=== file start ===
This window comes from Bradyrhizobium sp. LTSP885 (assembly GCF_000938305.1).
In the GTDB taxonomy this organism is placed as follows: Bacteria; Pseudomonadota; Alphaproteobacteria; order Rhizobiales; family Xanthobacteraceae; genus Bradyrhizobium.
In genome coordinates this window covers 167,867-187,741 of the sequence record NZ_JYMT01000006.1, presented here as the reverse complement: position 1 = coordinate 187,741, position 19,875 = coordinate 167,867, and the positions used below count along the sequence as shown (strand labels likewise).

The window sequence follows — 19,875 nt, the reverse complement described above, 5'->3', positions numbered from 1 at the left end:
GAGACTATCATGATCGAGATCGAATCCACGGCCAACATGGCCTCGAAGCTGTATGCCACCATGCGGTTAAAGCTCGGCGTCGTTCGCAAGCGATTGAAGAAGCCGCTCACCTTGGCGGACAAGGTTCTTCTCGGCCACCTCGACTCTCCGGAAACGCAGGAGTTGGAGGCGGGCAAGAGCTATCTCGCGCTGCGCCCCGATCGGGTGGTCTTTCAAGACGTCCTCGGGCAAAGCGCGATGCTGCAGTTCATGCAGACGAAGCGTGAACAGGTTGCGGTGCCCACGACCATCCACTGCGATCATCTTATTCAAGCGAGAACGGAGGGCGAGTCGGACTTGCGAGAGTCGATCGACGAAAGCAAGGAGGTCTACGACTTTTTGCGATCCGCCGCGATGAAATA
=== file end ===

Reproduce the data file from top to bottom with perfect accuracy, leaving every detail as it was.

This window comes from Bradyrhizobium sp. LTSP885 (assembly GCF_000938305.1).
In the GTDB taxonomy this organism is placed as follows: Bacteria; Pseudomonadota; Alphaproteobacteria; order Rhizobiales; family Xanthobacteraceae; genus Bradyrhizobium.
In genome coordinates this window covers 167,867-187,741 of the sequence record NZ_JYMT01000006.1, presented here as the reverse complement: position 1 = coordinate 187,741, position 19,875 = coordinate 167,867, and the positions used below count along the sequence as shown (strand labels likewise).

The window sequence follows — 19,875 nt, the reverse complement described above, 5'->3', positions numbered from 1 at the left end:
GAGACTATCATGATCGAGATCGAATCCACGGCCAACATGGCCTCGAAGCTGTATGCCACCATGCGGTTAAAGCTCGGCGTCGTTCGCAAGCGATTGAAGAAGCCGCTCACCTTGGCGGACAAGGTTCTTCTCGGCCACCTCGACTCTCCGGAAACGCAGGAGTTGGAGGCGGGCAAGAGCTATCTCGCGCTGCGCCCCGATCGGGTGGTCTTTCAAGACGTCCTCGGGCAAAGCGCGATGCTGCAGTTCATGCAGACGAAGCGTGAACAGGTTGCGGTGCCCACGACCATCCACTGCGATCATCTTATTCAAGCGAGAACGGAGGGCGAGTCGGACTTGCGAGAGTCGATCGACGAAAGCAAGGAGGTCTACGACTTTTTGCGATCCGCCGCGATGAAATA